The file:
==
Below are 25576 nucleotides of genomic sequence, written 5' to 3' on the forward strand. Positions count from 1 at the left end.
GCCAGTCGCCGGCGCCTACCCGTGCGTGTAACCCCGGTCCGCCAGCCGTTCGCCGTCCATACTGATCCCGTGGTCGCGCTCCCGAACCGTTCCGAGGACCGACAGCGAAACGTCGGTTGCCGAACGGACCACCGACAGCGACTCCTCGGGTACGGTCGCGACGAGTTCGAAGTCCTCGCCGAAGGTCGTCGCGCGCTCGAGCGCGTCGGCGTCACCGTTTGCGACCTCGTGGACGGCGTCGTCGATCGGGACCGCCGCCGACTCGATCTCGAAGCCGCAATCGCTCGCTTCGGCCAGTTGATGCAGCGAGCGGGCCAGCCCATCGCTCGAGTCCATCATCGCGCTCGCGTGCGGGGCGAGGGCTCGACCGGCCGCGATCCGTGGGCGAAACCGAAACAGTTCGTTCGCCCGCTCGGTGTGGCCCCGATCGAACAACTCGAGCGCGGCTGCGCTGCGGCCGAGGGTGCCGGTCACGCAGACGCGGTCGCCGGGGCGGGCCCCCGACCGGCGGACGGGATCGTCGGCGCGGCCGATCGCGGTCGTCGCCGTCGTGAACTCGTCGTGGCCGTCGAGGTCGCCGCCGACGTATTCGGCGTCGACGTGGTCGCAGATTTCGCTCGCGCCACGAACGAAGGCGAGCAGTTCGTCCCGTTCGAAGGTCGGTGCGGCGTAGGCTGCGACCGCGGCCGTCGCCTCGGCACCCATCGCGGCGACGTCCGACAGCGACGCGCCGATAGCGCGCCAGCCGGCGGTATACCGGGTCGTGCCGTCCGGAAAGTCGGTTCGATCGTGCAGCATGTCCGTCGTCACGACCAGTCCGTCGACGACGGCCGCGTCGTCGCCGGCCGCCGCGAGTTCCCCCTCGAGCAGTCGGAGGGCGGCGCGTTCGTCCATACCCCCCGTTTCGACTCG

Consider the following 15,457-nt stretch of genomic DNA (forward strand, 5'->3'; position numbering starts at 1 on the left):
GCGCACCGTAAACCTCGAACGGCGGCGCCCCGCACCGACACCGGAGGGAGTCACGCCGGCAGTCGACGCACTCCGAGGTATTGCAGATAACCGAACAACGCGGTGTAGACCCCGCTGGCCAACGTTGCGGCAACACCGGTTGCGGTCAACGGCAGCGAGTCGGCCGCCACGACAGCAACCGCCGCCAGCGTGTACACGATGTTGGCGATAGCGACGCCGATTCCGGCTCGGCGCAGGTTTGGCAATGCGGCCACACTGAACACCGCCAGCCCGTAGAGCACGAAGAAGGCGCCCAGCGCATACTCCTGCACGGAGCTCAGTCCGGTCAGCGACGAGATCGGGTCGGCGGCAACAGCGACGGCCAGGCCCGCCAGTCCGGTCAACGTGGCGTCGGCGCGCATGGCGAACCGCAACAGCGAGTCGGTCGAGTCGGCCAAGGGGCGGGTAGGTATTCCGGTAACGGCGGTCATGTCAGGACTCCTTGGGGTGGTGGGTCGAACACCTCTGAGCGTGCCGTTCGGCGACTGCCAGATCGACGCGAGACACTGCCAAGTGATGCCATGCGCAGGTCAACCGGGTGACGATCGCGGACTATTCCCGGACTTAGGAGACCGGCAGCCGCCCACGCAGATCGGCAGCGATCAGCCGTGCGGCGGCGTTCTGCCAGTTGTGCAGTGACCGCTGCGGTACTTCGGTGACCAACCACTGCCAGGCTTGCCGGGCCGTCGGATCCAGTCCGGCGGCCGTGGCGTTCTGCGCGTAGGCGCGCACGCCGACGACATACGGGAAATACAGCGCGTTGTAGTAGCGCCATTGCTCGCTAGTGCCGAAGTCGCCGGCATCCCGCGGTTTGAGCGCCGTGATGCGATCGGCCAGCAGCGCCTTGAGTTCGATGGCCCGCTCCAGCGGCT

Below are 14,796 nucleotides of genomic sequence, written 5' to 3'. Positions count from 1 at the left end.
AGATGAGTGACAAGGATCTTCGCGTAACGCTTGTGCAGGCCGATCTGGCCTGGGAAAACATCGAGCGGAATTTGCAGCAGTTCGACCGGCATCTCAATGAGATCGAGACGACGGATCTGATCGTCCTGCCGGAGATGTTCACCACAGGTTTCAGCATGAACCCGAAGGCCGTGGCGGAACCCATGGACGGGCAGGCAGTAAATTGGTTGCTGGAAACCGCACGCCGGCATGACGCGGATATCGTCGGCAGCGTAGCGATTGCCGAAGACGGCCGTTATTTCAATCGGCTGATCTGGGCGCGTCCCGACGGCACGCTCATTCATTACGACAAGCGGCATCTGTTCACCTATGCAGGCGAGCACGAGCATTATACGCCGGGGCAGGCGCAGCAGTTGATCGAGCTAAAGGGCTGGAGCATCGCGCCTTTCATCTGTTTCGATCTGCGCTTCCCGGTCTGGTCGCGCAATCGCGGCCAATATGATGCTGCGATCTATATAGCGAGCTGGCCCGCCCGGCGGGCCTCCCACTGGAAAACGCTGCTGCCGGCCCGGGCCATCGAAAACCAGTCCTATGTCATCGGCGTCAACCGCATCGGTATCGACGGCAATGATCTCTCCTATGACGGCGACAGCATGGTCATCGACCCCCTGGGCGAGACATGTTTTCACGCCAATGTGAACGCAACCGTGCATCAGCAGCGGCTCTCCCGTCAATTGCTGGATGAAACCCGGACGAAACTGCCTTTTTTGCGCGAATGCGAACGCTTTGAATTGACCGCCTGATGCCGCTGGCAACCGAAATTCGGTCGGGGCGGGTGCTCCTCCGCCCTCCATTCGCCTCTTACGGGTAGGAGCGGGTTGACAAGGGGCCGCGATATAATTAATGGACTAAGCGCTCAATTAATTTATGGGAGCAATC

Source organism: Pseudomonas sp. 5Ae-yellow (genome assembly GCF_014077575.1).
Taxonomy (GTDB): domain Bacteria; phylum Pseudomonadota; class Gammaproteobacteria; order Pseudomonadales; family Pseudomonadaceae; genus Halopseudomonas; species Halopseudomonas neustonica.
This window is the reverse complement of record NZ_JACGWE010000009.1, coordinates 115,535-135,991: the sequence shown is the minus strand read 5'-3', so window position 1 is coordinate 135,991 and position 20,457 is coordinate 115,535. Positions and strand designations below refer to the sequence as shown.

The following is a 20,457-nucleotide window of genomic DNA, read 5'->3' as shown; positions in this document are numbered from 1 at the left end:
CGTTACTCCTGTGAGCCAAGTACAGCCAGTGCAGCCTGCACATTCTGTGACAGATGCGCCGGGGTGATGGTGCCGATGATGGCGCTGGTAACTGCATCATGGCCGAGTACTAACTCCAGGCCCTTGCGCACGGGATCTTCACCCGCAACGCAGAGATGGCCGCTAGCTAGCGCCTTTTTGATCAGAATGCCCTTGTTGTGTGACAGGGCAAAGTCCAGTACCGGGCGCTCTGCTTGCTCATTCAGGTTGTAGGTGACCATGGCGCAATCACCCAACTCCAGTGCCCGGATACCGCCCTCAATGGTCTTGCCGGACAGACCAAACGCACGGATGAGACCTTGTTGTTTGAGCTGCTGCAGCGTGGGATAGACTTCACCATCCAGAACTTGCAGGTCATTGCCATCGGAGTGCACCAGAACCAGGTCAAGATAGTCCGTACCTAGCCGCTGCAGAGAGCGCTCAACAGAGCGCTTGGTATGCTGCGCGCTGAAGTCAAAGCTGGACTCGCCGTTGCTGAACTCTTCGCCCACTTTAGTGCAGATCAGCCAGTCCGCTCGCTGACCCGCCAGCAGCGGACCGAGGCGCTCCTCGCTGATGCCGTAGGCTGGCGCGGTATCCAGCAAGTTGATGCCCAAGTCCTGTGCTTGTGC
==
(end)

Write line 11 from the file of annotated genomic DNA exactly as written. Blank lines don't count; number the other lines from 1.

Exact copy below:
CGTTACTCCTGTGAGCCAAGTACAGCCAGTGCAGCCTGCACATTCTGTGACAGATGCGCCGGGGTGATGGTGCCGATGATGGCGCTGGTAACTGCATCATGGCCGAGTACTAACTCCAGGCCCTTGCGCACGGGATCTTCACCCGCAACGCAGAGATGGCCGCTAGCTAGCGCCTTTTTGATCAGAATGCCCTTGTTGTGTGACAGGGCAAAGTCCAGTACCGGGCGCTCTGCTTGCTCATTCAGGTTGTAGGTGACCATGGCGCAATCACCCAACTCCAGTGCCCGGATACCGCCCTCAATGGTCTTGCCGGACAGACCAAACGCACGGATGAGACCTTGTTGTTTGAGCTGCTGCAGCGTGGGATAGACTTCACCATCCAGAACTTGCAGGTCATTGCCATCGGAGTGCACCAGAACCAGGTCAAGATAGTCCGTACCTAGCCGCTGCAGAGAGCGCTCAACAGAGCGCTTGGTATGCTGCGCGCTGAAGTCAAAGCTGGACTCGCCGTTGCTGAACTCTTCGCCCACTTTAGTGCAGATCAGCCAGTCCGCTCGCTGACCCGCCAGCAGCGGACCGAGGCGCTCCTCGCTGATGCCGTAGGCTGGCGCGGTATCCAGCAAGTTGATGCCCAAGTCCTGTGCTTGTGC